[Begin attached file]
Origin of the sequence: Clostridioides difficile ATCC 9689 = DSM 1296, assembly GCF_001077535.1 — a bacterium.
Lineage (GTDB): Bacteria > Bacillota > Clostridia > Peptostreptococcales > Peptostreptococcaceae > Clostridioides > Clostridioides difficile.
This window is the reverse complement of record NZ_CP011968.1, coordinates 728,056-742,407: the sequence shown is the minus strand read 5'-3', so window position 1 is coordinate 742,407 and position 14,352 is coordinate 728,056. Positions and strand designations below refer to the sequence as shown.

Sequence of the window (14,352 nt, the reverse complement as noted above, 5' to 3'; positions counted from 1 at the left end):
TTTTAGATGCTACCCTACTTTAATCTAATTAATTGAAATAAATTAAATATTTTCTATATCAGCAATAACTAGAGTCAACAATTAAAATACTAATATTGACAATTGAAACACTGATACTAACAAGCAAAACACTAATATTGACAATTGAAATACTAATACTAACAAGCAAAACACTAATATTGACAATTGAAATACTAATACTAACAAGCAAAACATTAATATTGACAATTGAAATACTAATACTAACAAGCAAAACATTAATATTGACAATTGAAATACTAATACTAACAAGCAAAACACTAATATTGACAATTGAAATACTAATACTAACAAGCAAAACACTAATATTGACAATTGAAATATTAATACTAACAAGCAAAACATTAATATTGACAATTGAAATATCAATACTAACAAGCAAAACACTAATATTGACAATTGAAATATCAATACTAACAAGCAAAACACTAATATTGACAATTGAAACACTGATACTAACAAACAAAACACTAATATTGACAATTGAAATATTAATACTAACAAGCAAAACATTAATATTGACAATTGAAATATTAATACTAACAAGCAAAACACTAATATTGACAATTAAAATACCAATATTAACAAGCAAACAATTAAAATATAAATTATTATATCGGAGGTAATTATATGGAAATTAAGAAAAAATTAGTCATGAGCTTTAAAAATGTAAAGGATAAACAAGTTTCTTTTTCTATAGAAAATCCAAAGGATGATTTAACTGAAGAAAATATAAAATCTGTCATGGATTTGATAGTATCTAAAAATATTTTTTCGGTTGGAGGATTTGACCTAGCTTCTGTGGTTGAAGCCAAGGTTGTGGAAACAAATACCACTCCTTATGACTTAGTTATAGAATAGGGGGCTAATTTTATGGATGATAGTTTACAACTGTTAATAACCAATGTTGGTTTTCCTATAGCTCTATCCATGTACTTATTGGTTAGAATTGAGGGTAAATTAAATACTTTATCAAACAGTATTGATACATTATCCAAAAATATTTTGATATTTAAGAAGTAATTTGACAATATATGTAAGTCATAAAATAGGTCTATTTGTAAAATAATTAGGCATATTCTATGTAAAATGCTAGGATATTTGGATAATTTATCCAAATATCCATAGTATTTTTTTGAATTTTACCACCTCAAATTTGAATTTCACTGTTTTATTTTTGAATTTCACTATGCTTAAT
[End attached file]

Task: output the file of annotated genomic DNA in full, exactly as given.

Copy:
Origin of the sequence: Clostridioides difficile ATCC 9689 = DSM 1296, assembly GCF_001077535.1 — a bacterium.
Lineage (GTDB): Bacteria > Bacillota > Clostridia > Peptostreptococcales > Peptostreptococcaceae > Clostridioides > Clostridioides difficile.
This window is the reverse complement of record NZ_CP011968.1, coordinates 728,056-742,407: the sequence shown is the minus strand read 5'-3', so window position 1 is coordinate 742,407 and position 14,352 is coordinate 728,056. Positions and strand designations below refer to the sequence as shown.

Sequence of the window (14,352 nt, the reverse complement as noted above, 5' to 3'; positions counted from 1 at the left end):
TTTTAGATGCTACCCTACTTTAATCTAATTAATTGAAATAAATTAAATATTTTCTATATCAGCAATAACTAGAGTCAACAATTAAAATACTAATATTGACAATTGAAACACTGATACTAACAAGCAAAACACTAATATTGACAATTGAAATACTAATACTAACAAGCAAAACACTAATATTGACAATTGAAATACTAATACTAACAAGCAAAACATTAATATTGACAATTGAAATACTAATACTAACAAGCAAAACATTAATATTGACAATTGAAATACTAATACTAACAAGCAAAACACTAATATTGACAATTGAAATACTAATACTAACAAGCAAAACACTAATATTGACAATTGAAATATTAATACTAACAAGCAAAACATTAATATTGACAATTGAAATATCAATACTAACAAGCAAAACACTAATATTGACAATTGAAATATCAATACTAACAAGCAAAACACTAATATTGACAATTGAAACACTGATACTAACAAACAAAACACTAATATTGACAATTGAAATATTAATACTAACAAGCAAAACATTAATATTGACAATTGAAATATTAATACTAACAAGCAAAACACTAATATTGACAATTAAAATACCAATATTAACAAGCAAACAATTAAAATATAAATTATTATATCGGAGGTAATTATATGGAAATTAAGAAAAAATTAGTCATGAGCTTTAAAAATGTAAAGGATAAACAAGTTTCTTTTTCTATAGAAAATCCAAAGGATGATTTAACTGAAGAAAATATAAAATCTGTCATGGATTTGATAGTATCTAAAAATATTTTTTCGGTTGGAGGATTTGACCTAGCTTCTGTGGTTGAAGCCAAGGTTGTGGAAACAAATACCACTCCTTATGACTTAGTTATAGAATAGGGGGCTAATTTTATGGATGATAGTTTACAACTGTTAATAACCAATGTTGGTTTTCCTATAGCTCTATCCATGTACTTATTGGTTAGAATTGAGGGTAAATTAAATACTTTATCAAACAGTATTGATACATTATCCAAAAATATTTTGATATTTAAGAAGTAATTTGACAATATATGTAAGTCATAAAATAGGTCTATTTGTAAAATAATTAGGCATATTCTATGTAAAATGCTAGGATATTTGGATAATTTATCCAAATATCCATAGTATTTTTTTGAATTTTACCACCTCAAATTTGAATTTCACTGTTTTATTTTTGAATTTCACTATGCTTAAT